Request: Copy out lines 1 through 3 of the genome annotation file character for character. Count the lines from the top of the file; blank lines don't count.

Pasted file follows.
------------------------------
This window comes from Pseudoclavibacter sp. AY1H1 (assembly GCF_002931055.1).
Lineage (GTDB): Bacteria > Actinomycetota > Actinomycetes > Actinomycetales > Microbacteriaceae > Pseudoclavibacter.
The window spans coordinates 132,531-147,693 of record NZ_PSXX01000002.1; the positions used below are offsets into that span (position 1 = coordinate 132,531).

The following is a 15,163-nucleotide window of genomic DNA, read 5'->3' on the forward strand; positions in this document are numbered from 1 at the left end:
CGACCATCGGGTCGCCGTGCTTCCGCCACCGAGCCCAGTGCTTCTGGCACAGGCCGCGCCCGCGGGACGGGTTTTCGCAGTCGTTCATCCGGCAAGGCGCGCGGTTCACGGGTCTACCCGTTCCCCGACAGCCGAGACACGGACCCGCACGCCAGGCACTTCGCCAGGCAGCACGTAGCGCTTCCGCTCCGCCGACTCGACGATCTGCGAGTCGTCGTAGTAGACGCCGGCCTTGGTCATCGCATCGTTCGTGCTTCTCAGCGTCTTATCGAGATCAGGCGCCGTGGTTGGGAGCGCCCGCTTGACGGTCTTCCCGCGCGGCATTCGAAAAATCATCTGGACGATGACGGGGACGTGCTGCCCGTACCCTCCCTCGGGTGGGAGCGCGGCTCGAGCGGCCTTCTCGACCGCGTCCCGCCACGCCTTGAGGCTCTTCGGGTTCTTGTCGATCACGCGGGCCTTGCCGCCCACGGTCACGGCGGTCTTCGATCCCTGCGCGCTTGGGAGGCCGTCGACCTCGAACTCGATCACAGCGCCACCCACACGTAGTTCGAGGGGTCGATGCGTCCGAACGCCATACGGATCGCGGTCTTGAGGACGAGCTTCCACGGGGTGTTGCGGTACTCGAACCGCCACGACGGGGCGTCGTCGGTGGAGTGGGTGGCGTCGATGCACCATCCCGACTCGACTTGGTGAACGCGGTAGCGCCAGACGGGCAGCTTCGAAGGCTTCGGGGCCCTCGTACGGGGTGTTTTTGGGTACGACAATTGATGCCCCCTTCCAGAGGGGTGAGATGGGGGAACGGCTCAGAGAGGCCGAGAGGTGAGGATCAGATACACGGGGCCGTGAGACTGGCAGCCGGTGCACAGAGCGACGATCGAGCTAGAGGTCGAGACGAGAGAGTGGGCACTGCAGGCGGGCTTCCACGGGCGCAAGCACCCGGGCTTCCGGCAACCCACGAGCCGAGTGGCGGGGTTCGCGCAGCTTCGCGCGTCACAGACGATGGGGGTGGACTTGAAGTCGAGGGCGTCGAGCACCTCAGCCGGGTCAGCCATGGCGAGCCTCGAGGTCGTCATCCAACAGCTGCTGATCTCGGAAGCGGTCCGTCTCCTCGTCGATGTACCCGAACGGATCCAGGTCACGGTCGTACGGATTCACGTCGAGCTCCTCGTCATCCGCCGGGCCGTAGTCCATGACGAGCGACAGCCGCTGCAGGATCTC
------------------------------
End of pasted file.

This window comes from Pseudoclavibacter sp. AY1H1 (assembly GCF_002931055.1).
Lineage (GTDB): Bacteria > Actinomycetota > Actinomycetes > Actinomycetales > Microbacteriaceae > Pseudoclavibacter.
The window spans coordinates 132,531-147,693 of record NZ_PSXX01000002.1; the positions used below are offsets into that span (position 1 = coordinate 132,531).